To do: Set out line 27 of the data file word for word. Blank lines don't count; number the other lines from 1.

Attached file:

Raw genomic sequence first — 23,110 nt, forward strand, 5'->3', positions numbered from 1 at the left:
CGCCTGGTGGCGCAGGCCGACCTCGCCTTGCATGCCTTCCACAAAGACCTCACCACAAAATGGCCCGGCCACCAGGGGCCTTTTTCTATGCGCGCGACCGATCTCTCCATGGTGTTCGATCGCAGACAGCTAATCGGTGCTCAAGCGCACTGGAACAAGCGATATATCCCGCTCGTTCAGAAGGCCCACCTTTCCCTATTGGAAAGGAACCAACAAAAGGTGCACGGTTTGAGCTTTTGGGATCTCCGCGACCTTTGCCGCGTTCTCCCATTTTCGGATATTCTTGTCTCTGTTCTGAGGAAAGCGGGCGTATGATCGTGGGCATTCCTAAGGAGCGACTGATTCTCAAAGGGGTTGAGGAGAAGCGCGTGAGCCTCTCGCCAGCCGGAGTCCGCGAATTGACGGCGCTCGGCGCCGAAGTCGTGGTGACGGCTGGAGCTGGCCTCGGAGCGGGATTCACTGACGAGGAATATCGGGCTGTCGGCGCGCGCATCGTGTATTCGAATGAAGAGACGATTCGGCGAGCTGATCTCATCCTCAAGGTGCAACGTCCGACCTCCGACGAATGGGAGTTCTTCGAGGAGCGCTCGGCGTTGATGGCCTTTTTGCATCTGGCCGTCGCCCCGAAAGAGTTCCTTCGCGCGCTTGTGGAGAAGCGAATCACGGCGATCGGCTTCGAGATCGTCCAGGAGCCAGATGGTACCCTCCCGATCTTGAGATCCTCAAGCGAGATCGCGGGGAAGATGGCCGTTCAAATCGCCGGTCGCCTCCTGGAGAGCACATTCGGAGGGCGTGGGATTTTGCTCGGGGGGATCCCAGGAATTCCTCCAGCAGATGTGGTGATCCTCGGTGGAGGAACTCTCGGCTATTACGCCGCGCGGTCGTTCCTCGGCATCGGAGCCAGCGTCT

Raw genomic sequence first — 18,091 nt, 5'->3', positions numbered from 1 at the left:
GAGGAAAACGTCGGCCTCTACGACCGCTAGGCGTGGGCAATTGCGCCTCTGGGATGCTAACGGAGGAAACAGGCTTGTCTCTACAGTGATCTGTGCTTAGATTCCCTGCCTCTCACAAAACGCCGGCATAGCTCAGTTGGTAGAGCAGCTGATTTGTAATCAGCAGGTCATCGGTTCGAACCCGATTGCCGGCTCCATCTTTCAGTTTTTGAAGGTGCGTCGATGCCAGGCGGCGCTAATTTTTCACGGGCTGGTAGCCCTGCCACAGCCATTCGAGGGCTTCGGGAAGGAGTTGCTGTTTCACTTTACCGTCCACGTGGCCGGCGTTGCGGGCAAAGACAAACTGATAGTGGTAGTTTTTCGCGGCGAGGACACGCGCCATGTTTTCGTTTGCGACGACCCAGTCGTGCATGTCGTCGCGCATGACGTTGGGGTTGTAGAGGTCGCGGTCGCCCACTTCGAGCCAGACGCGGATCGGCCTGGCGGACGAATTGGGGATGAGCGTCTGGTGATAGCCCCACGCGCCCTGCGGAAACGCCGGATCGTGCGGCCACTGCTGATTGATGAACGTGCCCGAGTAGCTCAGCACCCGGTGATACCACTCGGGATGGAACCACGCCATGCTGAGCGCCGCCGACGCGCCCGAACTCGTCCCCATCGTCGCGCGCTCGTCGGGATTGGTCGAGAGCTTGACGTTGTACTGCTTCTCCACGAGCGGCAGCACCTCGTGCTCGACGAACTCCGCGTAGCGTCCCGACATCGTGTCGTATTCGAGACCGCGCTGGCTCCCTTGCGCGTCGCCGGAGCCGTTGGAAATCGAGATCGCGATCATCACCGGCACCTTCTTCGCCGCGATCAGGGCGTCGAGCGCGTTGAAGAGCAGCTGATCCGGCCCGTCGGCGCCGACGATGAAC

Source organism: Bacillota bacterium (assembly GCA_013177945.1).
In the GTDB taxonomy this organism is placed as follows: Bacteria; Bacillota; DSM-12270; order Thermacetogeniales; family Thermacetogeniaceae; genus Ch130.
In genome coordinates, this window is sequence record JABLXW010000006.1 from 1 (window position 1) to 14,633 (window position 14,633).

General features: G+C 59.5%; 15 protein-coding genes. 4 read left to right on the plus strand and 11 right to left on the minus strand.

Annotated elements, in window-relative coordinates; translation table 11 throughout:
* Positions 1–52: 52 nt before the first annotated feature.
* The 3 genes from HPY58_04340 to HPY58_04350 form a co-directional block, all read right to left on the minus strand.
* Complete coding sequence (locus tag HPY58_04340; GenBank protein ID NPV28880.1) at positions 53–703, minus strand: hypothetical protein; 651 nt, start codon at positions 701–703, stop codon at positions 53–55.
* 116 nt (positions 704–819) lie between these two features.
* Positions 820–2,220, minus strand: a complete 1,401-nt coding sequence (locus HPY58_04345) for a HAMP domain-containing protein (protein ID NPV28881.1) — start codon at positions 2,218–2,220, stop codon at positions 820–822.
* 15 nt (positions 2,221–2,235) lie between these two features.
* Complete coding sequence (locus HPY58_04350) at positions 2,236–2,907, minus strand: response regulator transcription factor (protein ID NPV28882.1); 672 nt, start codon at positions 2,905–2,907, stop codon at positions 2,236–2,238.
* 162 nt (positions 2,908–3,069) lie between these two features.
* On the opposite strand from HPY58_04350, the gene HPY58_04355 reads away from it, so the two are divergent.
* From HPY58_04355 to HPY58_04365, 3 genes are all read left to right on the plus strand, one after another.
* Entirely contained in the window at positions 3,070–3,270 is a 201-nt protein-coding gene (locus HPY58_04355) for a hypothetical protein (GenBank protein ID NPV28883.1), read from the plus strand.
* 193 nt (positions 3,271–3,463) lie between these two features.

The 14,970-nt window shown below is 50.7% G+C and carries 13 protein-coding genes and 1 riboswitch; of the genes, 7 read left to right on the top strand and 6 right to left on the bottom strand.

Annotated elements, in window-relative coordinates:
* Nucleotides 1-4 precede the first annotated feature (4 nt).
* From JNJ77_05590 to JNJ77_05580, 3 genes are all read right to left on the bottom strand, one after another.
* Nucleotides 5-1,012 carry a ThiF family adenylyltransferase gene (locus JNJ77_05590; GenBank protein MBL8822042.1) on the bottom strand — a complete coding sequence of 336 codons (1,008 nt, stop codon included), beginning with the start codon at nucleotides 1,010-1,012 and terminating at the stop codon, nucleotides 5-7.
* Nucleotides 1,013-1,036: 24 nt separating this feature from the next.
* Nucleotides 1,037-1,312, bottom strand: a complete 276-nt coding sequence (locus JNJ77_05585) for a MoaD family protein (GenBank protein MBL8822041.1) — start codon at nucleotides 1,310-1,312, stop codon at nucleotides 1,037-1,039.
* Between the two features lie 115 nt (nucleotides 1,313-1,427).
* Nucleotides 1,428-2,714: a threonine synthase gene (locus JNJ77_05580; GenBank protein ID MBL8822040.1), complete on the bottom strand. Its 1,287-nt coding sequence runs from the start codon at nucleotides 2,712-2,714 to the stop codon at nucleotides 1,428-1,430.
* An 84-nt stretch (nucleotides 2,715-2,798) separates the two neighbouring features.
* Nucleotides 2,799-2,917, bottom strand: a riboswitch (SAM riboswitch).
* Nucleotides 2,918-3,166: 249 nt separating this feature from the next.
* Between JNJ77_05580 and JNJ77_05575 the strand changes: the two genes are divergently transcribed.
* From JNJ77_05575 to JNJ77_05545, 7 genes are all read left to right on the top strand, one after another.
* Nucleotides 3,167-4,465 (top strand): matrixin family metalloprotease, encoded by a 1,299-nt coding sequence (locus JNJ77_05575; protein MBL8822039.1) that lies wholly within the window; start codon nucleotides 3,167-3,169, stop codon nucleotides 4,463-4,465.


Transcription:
* Nucleotides 1,013-1,036: 24 nt separating this feature from the next.